Detroit's financial mismanagement has devolved into an ugly political morass, but the latest move by Michigan Gov. Rick Snyder is seen as a ray of hope for municipal bond investors.
Regardless of where you stand on the politics involved in a city drowning in debt and unable to pay its bills, the governor's plan to install a temporary emergency manager to try to fix the mess is good news to those with real skin in the game.
“For bondholders, this stabilizes the situation and also averts the possibility of an immediate bankruptcy filing,” said Eric Friedland, head of municipal credit research at Schroder Investment Research.
Muni bond investors have a singular focus, and tend to look beyond the fact that Detroit's mayor can't get along with the city council, and that Michigan's largest city has had multiple opportunities to address its spending and debt load, and that Democrats are viciously attacking the Republican governor's efforts to intervene.
For muni market wonks like Mr. Friedland, the emergency manager is the last and best option for a city with $15 billion worth of long-term pension liabilities and a swelling $327 million deficit.
“It's not great for a city government to have its power taken away," he said. "But they have had chances to fix it.”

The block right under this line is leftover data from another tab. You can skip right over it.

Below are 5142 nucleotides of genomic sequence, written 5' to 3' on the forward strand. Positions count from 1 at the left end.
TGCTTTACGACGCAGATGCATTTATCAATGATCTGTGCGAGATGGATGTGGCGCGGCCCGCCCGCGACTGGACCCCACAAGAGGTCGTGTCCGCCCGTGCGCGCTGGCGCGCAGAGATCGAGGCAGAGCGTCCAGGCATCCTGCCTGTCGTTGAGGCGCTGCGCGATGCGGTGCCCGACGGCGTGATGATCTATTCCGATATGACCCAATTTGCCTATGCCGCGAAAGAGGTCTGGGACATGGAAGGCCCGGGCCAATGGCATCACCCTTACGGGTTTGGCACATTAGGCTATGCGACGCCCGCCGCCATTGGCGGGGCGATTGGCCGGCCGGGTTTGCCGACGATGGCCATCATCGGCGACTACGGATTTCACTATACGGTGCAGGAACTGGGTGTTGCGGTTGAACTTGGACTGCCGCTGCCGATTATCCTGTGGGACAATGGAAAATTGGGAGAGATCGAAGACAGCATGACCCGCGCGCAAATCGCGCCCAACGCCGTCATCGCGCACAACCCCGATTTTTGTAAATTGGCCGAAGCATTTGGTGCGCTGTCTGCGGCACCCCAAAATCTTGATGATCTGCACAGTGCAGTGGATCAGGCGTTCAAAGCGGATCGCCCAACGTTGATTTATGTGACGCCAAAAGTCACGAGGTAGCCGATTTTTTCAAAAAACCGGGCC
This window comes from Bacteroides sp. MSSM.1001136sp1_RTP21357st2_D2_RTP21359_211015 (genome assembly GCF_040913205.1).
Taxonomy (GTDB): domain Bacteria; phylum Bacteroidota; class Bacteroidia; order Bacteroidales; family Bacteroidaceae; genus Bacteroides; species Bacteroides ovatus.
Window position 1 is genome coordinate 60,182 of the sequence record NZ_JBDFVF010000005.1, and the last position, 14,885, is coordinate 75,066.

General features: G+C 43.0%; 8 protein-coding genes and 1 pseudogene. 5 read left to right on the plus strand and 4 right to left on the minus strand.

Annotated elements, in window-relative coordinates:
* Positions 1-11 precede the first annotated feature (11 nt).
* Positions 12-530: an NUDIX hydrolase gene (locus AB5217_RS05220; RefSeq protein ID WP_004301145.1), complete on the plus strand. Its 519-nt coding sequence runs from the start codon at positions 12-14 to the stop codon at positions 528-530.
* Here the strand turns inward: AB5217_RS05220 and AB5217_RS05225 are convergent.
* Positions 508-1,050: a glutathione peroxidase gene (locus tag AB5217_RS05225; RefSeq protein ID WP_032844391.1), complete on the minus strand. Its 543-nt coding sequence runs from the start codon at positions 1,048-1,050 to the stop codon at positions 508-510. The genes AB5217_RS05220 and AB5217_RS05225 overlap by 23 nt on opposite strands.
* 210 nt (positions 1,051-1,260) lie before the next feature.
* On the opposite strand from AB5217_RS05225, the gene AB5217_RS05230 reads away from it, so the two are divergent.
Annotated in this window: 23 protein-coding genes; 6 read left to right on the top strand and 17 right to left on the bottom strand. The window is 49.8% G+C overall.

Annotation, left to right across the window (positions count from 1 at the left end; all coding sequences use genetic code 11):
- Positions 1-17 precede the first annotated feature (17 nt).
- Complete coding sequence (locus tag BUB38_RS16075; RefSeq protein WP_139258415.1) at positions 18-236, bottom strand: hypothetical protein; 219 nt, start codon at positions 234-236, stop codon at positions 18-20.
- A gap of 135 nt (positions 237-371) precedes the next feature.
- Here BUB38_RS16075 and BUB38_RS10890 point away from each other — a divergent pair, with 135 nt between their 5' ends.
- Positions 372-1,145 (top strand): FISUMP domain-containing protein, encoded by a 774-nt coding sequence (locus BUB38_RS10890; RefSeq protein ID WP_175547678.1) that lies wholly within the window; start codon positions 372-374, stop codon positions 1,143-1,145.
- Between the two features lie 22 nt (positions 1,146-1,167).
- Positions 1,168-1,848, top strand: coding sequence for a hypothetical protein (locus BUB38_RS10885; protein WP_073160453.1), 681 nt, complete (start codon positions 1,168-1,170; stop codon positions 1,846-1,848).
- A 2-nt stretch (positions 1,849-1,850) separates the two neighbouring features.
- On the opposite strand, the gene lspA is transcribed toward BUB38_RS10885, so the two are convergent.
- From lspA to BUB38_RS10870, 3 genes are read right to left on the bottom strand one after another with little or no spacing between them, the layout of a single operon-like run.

Each state has its own laws regarding the use of emergency managers. In Michigan, the ability of the state to appoint emergency managers for struggling local governments goes back to 1988. Currently, a half-dozen cities operate under some form of oversight from Lansing.
While opponents make plenty of noise in protest of the law, it is worth noting that holders of all that municipal debt are praising the state for stepping in and helping where other states have simply let matters escalate to bankruptcy and default.
Just ask the citizens of places like San Bernardino, Calif. or Jefferson Country, Ala., where the states did not step in to help, if they feel they would have been better served by some state-level intervention.
“Certainly no other state has been challenged in the way Michigan has, and remarkably, Michigan has had no municipal bankruptcies, which is a credit to the way the state is handling matters,” said Richard Ciccarone, chief research officer at McDonnell Investment Management LLC.
Jim Colby, senior municipal bond strategist and portfolio manager at Van Eck Global, said opponents of the emergency manager should try to imagine Detroit under any other scenario.
“It would be a real disaster for Detroit to be put into bankruptcy because many of the measures would involve restating and rewriting labor contracts, and displacing unions,” he said. “The fact is, Detroit is very close to bankruptcy right now, and the whole thing is largely political, but the emergency manager will benefit Detroit and the surrounding suburbs.”